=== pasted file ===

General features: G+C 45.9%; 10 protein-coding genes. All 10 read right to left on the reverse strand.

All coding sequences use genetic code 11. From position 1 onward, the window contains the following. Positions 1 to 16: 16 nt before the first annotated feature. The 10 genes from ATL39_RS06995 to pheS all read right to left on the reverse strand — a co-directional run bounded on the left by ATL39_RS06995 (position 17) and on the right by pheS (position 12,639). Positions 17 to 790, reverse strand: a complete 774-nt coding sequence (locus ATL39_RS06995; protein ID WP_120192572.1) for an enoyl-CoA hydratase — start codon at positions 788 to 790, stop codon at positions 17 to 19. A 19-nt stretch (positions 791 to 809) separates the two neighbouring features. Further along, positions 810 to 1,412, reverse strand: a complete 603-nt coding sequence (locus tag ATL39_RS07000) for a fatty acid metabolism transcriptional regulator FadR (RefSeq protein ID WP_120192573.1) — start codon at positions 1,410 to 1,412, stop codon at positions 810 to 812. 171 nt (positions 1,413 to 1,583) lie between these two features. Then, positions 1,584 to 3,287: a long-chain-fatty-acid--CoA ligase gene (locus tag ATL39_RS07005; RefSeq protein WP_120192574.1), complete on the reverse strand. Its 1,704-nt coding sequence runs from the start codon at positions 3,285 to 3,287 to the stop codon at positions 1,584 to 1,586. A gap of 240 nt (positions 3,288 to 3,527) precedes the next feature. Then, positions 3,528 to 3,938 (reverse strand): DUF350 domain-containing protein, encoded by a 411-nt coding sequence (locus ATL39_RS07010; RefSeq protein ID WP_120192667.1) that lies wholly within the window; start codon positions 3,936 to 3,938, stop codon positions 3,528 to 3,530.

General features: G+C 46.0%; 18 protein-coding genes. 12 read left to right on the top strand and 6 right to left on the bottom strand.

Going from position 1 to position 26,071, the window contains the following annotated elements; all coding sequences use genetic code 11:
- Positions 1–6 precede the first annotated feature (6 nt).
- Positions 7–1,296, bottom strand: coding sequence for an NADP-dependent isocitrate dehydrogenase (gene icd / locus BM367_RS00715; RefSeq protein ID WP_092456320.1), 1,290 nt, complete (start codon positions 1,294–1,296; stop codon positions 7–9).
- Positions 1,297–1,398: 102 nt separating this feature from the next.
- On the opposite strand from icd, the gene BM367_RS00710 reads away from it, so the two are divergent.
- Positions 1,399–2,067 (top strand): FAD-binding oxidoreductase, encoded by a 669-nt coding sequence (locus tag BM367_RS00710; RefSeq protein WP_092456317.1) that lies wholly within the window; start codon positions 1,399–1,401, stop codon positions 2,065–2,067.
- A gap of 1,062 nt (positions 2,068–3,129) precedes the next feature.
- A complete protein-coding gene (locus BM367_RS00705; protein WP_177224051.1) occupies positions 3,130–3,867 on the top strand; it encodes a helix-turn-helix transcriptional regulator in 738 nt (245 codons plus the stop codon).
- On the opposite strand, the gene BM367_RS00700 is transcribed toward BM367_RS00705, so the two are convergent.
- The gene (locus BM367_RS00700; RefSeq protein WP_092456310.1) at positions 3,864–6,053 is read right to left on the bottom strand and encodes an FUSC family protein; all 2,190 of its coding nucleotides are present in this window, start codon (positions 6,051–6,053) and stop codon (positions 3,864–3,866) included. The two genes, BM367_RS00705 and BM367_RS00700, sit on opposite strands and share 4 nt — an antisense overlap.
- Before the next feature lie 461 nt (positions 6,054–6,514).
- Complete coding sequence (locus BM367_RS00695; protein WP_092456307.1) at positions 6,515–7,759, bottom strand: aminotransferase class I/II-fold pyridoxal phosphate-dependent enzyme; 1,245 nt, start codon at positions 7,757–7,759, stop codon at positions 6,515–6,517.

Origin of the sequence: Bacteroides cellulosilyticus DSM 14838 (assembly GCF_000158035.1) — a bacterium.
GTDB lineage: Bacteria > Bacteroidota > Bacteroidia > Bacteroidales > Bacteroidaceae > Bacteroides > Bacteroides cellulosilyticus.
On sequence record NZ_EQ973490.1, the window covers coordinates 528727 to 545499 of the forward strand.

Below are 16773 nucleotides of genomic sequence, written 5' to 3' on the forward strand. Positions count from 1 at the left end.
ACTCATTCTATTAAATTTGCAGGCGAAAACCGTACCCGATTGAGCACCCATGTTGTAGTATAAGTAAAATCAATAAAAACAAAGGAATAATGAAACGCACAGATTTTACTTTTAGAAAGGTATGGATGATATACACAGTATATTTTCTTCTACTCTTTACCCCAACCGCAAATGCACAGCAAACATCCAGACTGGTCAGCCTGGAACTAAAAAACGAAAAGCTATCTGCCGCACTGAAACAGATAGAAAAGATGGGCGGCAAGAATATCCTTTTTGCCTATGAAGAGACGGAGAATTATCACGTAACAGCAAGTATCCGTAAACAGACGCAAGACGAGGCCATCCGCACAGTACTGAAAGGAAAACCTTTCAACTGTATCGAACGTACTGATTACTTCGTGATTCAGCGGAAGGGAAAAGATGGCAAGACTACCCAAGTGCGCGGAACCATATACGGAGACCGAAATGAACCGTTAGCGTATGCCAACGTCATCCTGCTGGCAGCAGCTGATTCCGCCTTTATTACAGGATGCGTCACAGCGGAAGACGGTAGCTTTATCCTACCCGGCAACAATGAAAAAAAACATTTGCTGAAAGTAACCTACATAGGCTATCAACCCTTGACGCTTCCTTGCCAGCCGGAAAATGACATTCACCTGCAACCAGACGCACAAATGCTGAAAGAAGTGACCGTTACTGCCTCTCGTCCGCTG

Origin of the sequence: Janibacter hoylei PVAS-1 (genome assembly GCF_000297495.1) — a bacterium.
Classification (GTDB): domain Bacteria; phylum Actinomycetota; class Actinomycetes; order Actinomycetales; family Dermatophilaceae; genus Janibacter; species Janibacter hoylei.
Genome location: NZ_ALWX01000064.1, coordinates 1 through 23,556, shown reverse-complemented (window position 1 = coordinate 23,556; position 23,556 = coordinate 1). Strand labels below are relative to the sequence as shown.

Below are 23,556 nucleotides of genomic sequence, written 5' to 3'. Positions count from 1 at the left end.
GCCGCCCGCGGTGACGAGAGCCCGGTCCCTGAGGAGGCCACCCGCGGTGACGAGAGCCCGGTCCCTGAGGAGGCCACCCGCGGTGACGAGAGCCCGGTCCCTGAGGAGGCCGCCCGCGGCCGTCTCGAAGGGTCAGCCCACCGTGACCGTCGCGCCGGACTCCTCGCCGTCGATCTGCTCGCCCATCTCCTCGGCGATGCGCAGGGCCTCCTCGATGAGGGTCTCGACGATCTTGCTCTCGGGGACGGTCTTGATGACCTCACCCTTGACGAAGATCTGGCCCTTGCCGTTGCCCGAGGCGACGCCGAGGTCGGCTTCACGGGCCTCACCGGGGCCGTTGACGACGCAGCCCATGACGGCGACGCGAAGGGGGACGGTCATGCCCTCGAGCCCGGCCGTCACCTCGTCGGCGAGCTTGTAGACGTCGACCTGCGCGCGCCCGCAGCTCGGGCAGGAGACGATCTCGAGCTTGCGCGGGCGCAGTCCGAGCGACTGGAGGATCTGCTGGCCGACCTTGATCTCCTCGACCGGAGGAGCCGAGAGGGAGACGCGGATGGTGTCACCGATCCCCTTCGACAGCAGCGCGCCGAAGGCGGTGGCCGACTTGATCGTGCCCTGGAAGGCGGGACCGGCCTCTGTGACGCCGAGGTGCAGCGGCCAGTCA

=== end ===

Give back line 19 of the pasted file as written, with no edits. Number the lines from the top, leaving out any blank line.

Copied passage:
Below are 16773 nucleotides of genomic sequence, written 5' to 3' on the forward strand. Positions count from 1 at the left end.